By MARGARET FOSMOE, Tribune Staff Writer
Nov 16, 2009
SOUTH BEND Forty years ago, 10 students were expelled or suspended
from the University of Notre Dame for staging an anti-war protest
during job recruitment interviews by the CIA and Dow Chemical Co.
The men became known as the "Notre Dame Ten," and the case garnered
Some of those 10 will return to campus Wednesday to mark the 40th
anniversary and to participate in a forum titled "Being a Christian
in a Catholic University in Times of War: Has 40 Years Changed the
The panel discussion, which is free and open to the public, will be
at 7:30 p.m. Wednesday in Geddes Hall.
Scheduled to participate are Mark Mahoney and John Eckenrode, two
students who were suspended for the sit-in and later returned and
earned their Notre Dame degrees; and Carl Estabrook and the Rev.
Emmanuel Charles McCarthy, two former faculty members. Others members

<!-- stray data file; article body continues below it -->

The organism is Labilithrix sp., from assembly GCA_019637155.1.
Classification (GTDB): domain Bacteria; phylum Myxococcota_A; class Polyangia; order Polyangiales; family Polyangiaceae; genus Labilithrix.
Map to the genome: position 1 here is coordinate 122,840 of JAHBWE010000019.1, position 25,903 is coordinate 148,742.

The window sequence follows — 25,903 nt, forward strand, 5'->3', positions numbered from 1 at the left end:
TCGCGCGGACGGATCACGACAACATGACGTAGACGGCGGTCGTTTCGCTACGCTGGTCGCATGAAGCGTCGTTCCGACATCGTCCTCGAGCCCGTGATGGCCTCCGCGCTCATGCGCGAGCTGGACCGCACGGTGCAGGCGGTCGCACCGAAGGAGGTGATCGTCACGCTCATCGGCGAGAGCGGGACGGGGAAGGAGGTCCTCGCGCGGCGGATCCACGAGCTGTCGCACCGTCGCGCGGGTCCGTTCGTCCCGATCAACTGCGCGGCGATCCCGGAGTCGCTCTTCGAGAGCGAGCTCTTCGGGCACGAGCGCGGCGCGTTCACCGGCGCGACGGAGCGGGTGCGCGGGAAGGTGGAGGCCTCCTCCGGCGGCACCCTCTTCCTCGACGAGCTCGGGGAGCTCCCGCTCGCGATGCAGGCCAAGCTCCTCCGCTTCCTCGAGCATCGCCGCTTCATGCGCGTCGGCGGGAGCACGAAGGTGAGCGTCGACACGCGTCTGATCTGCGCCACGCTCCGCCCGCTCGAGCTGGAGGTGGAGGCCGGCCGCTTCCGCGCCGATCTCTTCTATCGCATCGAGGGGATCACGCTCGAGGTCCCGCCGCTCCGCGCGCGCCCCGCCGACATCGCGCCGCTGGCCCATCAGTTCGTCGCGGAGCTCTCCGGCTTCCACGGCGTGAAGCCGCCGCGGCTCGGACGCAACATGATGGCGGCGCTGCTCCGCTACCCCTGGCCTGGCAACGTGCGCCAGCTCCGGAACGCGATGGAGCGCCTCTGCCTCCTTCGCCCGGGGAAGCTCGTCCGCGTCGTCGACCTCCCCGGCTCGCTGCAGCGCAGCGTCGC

of the Notre Dame Ten may also attend, according to organizers.
In early 1969, during the height of the Vietnam anti-war movement,
Notre Dame president the Rev. Theodore M. Hesburgh issued his
15-minute rule. Students or employees who engaged in protest
activities that disrupted the university's operation or infringed on
the rights of others would be given 15 minutes to reflect and desist.
Those who did not desist would be subject to immediate suspension,
expulsion and/or removal.
The rule was invoked only once on Nov. 18, 1969, when students
staged a sit-in in the Main Building to protest recruitment
interviews by the CIA and Dow. (The protesters opposed Dow because it
produced napalm, an incendiary gel used as a weapon in Vietnam.)
After 15 minutes, the students were removed from the building. The
expulsions later were changed to suspensions. At least seven of the
10 later returned and earned their degrees.
The demonstration stemmed from the belief that students had a right
to ask whether they were being recruited for jobs that were
consistent with the teachings of Jesus, the Catholic Church or their
personal consciences, said Mark Dellamano, a 1970 graduate and one of
the forum organizers.
The forum is sponsored by Notre Dame's Center for Social Concerns.
Staff writer Margaret Fosmoe: